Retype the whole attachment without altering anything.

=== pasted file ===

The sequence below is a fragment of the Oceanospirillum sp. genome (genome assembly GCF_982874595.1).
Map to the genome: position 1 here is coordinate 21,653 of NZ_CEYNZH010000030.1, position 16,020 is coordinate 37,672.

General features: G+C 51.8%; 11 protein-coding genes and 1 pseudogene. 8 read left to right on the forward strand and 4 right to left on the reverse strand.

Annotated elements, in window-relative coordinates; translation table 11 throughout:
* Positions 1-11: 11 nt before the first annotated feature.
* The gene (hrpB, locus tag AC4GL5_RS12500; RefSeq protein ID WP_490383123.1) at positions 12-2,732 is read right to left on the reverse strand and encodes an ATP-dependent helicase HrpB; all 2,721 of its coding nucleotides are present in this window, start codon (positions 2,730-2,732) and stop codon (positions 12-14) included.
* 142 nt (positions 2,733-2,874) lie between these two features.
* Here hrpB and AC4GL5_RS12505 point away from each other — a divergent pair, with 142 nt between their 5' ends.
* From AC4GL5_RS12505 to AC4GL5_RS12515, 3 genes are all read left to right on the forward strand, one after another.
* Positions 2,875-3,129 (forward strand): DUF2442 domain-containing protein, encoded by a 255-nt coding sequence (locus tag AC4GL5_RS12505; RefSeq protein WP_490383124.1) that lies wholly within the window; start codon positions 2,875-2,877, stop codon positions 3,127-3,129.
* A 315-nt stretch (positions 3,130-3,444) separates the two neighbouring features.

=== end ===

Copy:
The sequence below is a fragment of the Oceanospirillum sp. genome (genome assembly GCF_982874595.1).
Map to the genome: position 1 here is coordinate 21,653 of NZ_CEYNZH010000030.1, position 16,020 is coordinate 37,672.

General features: G+C 51.8%; 11 protein-coding genes and 1 pseudogene. 8 read left to right on the forward strand and 4 right to left on the reverse strand.

Annotated elements, in window-relative coordinates; translation table 11 throughout:
* Positions 1-11: 11 nt before the first annotated feature.
* The gene (hrpB, locus tag AC4GL5_RS12500; RefSeq protein ID WP_490383123.1) at positions 12-2,732 is read right to left on the reverse strand and encodes an ATP-dependent helicase HrpB; all 2,721 of its coding nucleotides are present in this window, start codon (positions 2,730-2,732) and stop codon (positions 12-14) included.
* 142 nt (positions 2,733-2,874) lie between these two features.
* Here hrpB and AC4GL5_RS12505 point away from each other — a divergent pair, with 142 nt between their 5' ends.
* From AC4GL5_RS12505 to AC4GL5_RS12515, 3 genes are all read left to right on the forward strand, one after another.
* Positions 2,875-3,129 (forward strand): DUF2442 domain-containing protein, encoded by a 255-nt coding sequence (locus tag AC4GL5_RS12505; RefSeq protein WP_490383124.1) that lies wholly within the window; start codon positions 2,875-2,877, stop codon positions 3,127-3,129.
* A 315-nt stretch (positions 3,130-3,444) separates the two neighbouring features.